## A Holiday Brain Teaser

**From The Sunday Times, 4th August 1957** [link]

The series below is peculiar in that if any two of the numbers are multiplied together and added to unity, the result is a perfect square:

1, 3, 8

Let

A[4], be a fourth number in this series. There is a further series with the same characteristic:8,

B[2], 190,B[4]in which not only is

B[1], the same asA[3], butB[2]is also the same asA[4].What is

B[4]?(

Note:zero is excluded)

This is one of the occasional *Holiday Brain Teasers* published in *The Sunday Times* prior to the start of numbered *Teasers* in 1961. A prize of £5 was offered for a solution to the puzzle, and a further prize of £25 for finding *A[5]* or *B[5]*.

[teaser-1957-08-04] [teaser-unnumbered]

## Jim Randell 11:28 am

on17 October 2021 Permalink |I am assuming we are looking for a sequence of increasing integers.

With computers we can easily calculate the next terms.

Even a simple program runs in less than a second:

But we can be a little bit cleverer, and this gives us a program that runs in just a few milliseconds:

Run:[ @replit ]Solution:A[4] = 120. B[4] = 730236.See OEIS A030063 [@oeis], which says that the sequence cannot be extended further (although there is a further term in rationals).

The following was published in the 18th August 1957 edition of

The Sunday Times[link]:LikeLike

## Jim Randell 12:10 pm

on17 October 2021 Permalink |Euler found an infinite family of such 4-tuples:

(Which means that any pair of values from one quadruple can be used to seed another).

The

Asequence of the puzzle is given by:a = 1; b = 3; r = 2.And the

Bsequence is given by:a = 8; b = 120; r = 31.In 1969 it was shown that the {1, 3, 8, 120} quadruple cannot be extended with another value, and in 2016 (a mere 59 years after the puzzle was set) it was proved that no

Diophantine quintupleexists (see: [ @wikipedia ]). So the £25 prize was safe.LikeLike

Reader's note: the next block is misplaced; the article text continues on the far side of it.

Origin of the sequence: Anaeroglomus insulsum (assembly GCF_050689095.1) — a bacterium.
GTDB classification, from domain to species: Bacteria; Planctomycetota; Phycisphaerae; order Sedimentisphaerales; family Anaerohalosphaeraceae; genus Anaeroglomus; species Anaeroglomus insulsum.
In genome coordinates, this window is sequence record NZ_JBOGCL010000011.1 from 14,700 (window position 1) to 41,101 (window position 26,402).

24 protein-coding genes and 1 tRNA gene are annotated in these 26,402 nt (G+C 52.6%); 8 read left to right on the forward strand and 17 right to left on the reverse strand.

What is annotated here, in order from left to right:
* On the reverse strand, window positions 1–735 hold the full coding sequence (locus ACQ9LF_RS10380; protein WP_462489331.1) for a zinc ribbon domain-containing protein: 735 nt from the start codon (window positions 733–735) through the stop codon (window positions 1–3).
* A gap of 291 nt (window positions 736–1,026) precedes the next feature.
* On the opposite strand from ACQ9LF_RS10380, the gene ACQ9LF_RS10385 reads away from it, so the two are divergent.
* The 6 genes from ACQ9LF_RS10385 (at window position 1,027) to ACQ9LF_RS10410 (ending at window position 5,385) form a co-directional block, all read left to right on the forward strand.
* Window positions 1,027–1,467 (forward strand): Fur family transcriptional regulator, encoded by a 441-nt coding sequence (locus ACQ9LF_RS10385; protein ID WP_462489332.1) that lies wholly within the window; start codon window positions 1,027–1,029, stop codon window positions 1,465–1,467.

## Jim Randell 5:48 pm

on20 October 2021 Permalink |And here is a solution using

Pell’s equations(it uses the [[`pells()`

]] routine written forTeaser 2994), which means fewer candidate numbers are considered when looking for solutions.LikeLike

## GeoffR 3:09 pm

on17 October 2021 Permalink |The best run-time I could get was 12.81 sec on an I9 processor. The Geocode solver took much longer. I had to use the answer to fix variable upper bounds.

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## A Holiday Brain Teaser | PuzzlingInPython 7:48 pm

on17 October 2021 Permalink |[…] From The Sunday Times, 4th August 1957 [link] […]

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## GeoffR 10:38 pm

on17 October 2021 Permalink |A Python solution ran in 258 msec.

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## Frits 12:33 am

on18 October 2021 Permalink |LikeLike

## GeoffR 9:17 am

on18 October 2021 Permalink |@Frits:

Neat solution.

The combined use of

`first()`

in an iterator and`inf`

from the enigma.py library solves the problem I had in fixing the upper bound in a search for value B4.LikeLike

## Frits 9:57 am

on18 October 2021 Permalink |@GeoffR: the other way of achieving it is to break out of a while True loop for the first correct B4.

Also possible is using a wheel [2, 40, 152, 190] so that (i * i – 1) always is a multiple of 190.

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